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Allegrini 2018

RICHARD HALSTEAD, COO DI “WINE INTELLIGENCE” SAYS 2017 WILL BE A GOOD YEAR BECAUSE THE POST-80 GENERATION IS NOW AT THE WHEEL, RETAIL SALE LIMITS NO LONGER EXIST AND SWEET WINE HAS BEEN LEGITIMIZED

International political and economic uncertainty, “unknowns”, which probably will not bring anything new to the 2017 (like Londoners’ invoking Article 50 of the Lisbon Treaty, which would trigger "Brexit") and the insecurity of the most traditionally "safe" markets are enough reasons to be pessimistic about the New Year. There are other reasons, instead, which invoke a positive opinion and Richard Halstead, Chief Operating Officer of "Wine Intelligence" (www.wineintelligence.com) has made up a list.
First of all, said the COO, global data tell us that people are living better, longer and have more resources available to them. For instance, since 1990 more than a billion people no longer live in extreme poverty, and by 2020, according to a Goldman Sachs study, another billion people will enter the so-called global "middle class" (but the qualifying income for this class is only 6.000 Dollars per year). The positive changes in the developing countries of the world are, however, outweighed by the after-effects of the almost ten year long global economic crisis that began in 2008, and the political consequences are identified in previously unthinkable populist phenomena like Brexit, the election of Trump and so on.
Moving the focus of the analysis from global to specific, and especially in the global wine world, continued Halstead, there are abundant reasons to be hopeful in 2017 and in the years to come, “new opportunities will open throughout the world, primarily in China, although opening in an effective way towards that market is creating many headaches. Opportunities are emerging and developing in areas such as sub-Saharan Africa, Southeast Asia and Central and South America, among others”.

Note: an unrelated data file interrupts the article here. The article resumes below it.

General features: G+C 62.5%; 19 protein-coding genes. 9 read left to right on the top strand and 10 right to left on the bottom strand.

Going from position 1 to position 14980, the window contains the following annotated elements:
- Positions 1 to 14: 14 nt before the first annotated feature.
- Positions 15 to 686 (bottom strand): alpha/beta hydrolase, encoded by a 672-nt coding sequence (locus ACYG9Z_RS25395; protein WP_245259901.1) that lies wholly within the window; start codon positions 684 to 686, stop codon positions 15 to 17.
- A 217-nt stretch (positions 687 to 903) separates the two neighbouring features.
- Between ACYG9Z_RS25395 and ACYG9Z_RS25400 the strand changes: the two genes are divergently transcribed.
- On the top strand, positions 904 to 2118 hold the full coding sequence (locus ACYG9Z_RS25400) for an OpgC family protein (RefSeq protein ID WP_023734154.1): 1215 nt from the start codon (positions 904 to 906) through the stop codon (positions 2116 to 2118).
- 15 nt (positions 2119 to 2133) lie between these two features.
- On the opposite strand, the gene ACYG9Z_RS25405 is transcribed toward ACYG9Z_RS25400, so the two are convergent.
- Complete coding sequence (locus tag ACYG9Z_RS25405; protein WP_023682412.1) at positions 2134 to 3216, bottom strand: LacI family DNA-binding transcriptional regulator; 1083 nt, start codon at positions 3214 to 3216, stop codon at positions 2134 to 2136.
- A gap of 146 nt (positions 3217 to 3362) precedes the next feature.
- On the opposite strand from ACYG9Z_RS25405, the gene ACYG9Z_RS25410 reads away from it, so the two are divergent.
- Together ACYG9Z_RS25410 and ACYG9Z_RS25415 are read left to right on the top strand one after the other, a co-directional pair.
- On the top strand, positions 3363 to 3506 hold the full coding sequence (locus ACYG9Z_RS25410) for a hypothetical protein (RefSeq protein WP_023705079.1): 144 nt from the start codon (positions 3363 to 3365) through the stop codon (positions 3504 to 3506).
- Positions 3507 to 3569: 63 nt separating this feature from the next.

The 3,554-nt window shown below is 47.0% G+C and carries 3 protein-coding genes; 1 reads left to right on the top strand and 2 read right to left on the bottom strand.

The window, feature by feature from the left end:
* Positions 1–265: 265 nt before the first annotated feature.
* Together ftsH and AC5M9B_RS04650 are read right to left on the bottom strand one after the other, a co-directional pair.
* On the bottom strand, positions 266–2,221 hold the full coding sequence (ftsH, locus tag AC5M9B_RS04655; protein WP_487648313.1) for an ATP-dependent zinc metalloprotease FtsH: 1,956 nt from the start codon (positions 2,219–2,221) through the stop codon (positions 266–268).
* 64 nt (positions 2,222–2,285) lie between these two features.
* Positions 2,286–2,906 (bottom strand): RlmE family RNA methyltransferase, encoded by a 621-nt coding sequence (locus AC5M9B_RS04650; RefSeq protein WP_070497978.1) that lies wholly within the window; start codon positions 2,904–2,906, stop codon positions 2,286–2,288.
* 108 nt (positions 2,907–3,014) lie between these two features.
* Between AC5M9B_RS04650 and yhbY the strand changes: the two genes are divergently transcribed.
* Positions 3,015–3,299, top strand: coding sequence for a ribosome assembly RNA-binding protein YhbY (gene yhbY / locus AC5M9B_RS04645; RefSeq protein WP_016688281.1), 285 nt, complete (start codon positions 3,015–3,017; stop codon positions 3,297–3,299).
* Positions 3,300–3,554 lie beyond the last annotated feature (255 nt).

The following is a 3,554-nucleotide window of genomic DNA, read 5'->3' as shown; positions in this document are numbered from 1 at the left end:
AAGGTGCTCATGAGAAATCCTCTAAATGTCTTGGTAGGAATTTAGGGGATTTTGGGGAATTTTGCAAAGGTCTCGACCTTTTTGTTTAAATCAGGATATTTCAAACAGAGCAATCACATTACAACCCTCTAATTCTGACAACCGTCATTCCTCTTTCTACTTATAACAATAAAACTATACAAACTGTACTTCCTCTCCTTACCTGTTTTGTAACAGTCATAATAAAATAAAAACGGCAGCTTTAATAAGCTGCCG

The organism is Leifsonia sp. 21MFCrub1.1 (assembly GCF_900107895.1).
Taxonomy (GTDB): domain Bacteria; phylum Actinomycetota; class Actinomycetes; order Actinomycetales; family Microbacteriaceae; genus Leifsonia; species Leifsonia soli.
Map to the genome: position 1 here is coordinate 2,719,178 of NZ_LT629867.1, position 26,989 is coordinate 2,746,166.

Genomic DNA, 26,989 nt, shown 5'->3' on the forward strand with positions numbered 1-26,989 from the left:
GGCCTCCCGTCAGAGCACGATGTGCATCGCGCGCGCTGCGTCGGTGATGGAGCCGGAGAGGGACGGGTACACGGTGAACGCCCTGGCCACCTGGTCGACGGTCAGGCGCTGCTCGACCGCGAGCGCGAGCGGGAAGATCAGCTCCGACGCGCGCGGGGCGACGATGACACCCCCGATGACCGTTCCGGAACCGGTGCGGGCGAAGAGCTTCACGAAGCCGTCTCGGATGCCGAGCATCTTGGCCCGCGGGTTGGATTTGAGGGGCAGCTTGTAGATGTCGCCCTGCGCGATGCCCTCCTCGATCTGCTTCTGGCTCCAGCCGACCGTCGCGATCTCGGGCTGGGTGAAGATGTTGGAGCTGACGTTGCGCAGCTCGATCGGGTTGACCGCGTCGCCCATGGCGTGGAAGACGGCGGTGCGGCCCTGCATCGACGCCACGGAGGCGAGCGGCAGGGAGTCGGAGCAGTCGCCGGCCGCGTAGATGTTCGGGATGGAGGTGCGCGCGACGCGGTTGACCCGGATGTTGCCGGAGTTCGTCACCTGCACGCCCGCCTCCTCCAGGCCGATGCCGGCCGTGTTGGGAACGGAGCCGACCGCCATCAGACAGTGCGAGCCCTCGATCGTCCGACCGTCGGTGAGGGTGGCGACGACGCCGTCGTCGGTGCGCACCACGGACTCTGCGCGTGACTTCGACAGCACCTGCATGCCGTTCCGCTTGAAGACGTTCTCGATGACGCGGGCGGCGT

Halstead identified three trends that according to him will characterize 2017, globally. The first is that this will be the year in which “the post-80's generation will take over the market. Millennials in the US are already beginning to dominate the on-premise market as well as the off-trade market, and in China their sheer numbers and their love for mobile e-commerce are transforming the production supply chain.
According to our estimates, “continued the "Wine Intelligence" COO, “the number of Chinese that drink imported wines will increase by 40 million over the next four years, doubling the market, and most of them are under 35. Similar phenomena are happening in the most diverse markets, such as the UK, Japan, Poland, Mexico and Germany”.
The second trend to be considered is “the end of the traditional boundaries of retail trade. The division between physical and online stores is not as clear, and is less and less relevant. There is less difference between the two types for the consumer, and regarding wine, there is no longer much difference between a wine shop and a wine bar. Instead there is more and more space for a growing integration of the two, and in 2017 we will see it happen”.
Last but not least, one of the trends that will become apparent in 2017 will be the “coming out” of sweet wines. “When I came into the wine industry, 15 years ago”, recalled Halstead, “the veterans let me know a secret: namely, that sweet wines sell, but only if they are not called by their real names. But finally, in the second decade of the 21st century, sweet wines will come out of their hiding so that both still and sparkling will proudly show this characteristic, and the post-80 generation will buy them willingly”.

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